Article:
Msgr. Robert Murphy, the vicar general of the diocese, briefed the bishop on the memo, but did not show it to him.

In December 2010, a computer technician working on Father Ratigan’s laptop found what he described as “disturbing images” of children, including pictures focusing on the children’s crotch areas, and a young girl with her genitals exposed.

According to a diocese-commissioned investigation, led by former U.S. Attorney Todd Graves, Msgr. Murphy described one image — but did not produce it — to a police captain who is a member of the diocese’s independent review board. Msgr. Murphy described a single photo of a nude child that was not sexual in nature.

According to Graves’ report, issued Sept. 1, Police Capt. Rick Smith said Msgr. Murphy informed him that Father Ratigan’s computer contained a single picture of a nude girl; that it was a family member or a niece; and that it was not a sexual pose.

However, Msgr. Murphy said he did not remember telling the police captain that the picture depicted a young relative or that it was not a sexual pose.

Either way, the report says Capt. Smith, after seeking advice from a police colleague, told Msgr. Murphy that a single photo in a non‐sexual pose might meet the definition of child pornography, but it would not likely be investigated or prosecuted.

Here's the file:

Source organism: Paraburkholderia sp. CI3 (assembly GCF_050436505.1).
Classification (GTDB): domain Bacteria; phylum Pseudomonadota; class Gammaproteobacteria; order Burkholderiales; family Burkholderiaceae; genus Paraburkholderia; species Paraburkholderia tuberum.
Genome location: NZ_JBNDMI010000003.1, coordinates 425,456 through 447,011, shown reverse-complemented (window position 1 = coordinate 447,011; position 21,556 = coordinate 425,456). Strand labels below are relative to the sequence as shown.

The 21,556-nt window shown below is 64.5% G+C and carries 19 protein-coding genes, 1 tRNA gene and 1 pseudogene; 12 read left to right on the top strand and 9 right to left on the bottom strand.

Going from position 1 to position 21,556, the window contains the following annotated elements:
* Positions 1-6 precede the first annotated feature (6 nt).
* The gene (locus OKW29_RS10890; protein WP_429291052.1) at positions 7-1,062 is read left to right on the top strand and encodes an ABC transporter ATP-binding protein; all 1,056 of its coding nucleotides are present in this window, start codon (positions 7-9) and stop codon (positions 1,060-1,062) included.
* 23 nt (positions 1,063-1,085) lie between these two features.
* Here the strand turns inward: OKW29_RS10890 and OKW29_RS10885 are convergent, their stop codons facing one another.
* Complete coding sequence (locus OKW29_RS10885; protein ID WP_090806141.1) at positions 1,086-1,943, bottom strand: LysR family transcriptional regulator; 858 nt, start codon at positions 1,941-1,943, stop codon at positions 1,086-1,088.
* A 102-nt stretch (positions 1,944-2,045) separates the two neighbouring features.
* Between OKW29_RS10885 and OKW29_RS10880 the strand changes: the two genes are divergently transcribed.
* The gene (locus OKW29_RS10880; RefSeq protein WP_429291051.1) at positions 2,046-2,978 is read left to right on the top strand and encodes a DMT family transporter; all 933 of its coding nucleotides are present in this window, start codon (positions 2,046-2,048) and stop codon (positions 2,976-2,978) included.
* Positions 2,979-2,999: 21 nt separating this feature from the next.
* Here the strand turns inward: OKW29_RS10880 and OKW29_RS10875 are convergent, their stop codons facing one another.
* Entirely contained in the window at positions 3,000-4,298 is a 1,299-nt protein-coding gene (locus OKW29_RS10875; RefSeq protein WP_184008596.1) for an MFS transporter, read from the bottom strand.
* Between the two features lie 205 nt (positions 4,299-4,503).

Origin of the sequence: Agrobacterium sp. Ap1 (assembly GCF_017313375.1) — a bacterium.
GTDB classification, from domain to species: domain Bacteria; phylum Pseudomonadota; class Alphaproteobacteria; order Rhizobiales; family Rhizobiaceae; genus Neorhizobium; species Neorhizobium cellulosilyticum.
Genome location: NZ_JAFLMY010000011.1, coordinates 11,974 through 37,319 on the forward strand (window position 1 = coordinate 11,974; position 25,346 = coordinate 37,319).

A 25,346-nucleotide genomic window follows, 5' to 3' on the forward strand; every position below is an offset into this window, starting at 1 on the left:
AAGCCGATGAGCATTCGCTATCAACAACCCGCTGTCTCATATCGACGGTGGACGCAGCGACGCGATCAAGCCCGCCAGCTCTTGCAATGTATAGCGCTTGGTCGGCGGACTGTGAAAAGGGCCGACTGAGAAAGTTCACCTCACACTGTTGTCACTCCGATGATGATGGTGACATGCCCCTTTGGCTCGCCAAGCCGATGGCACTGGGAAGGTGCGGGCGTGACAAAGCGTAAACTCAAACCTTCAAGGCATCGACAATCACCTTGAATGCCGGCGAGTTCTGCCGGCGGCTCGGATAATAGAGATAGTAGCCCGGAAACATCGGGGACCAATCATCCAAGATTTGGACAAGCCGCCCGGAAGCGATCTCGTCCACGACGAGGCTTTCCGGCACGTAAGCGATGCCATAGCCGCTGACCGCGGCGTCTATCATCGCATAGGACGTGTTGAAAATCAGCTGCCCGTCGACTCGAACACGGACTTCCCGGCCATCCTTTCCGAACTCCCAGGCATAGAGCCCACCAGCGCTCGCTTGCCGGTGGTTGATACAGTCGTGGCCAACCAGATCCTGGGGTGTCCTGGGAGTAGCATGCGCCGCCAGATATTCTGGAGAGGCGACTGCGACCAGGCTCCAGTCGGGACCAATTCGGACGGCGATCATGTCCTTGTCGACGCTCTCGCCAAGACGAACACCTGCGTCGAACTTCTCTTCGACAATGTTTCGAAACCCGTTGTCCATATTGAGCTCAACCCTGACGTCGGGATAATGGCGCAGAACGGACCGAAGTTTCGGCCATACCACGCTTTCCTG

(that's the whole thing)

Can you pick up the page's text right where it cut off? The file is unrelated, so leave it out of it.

The day after the images were found, Father Ratigan was ordered to meet with diocesan officials, but the next morning, he was found unconscious in his garage, with his motorcycle running, according to The Catholic Key, the diocesan newspaper.

Father Ratigan was placed on administrative leave and underwent a psychiatric evaluation. He was not permitted to return to this parish and prohibited from having any contact with children or using a camera and computer.

On May 12, after Father Ratigan allegedly violated those restrictions, Msgr. Murphy again contacted the police officer, who in turn submitted a report to the Cyber Crimes Against Children Unit. Six days later, police arrested the priest after finding a flash drive with several pictures of child pornography.

On Aug. 9, a federal grand jury in Missouri returned a 13-count indictment against Father Ratigan. The indictment alleges he exploited five minor victims to produce sexually explicit pictures of them. The victims ranged in age from two to 12 years old. The exploitation allegedly occurred at several locations – including a church choir loft – over a six-year period. Father Ratigan is also charged with two counts of possessing child pornography.

The Graves Commission found that diocesan leaders failed to follow their own policies and procedures in responding to reports of child sexual abuse.

“Individuals in positions of authority reacted to events in ways that could have jeopardized the safety of children in diocesan parishes, schools and families,” said the 141-page report.

Graves said the investigation “identified shortcomings, inaction and confusing procedures, but we believe Bishop Finn and the leadership of the diocese understand the gravity of the issues and take these recommendations seriously.” The bishop called the recommendations “comprehensive, thoughtful and detailed.”

Register correspondent Brian Fraga writes from New Bedford, Massachusetts.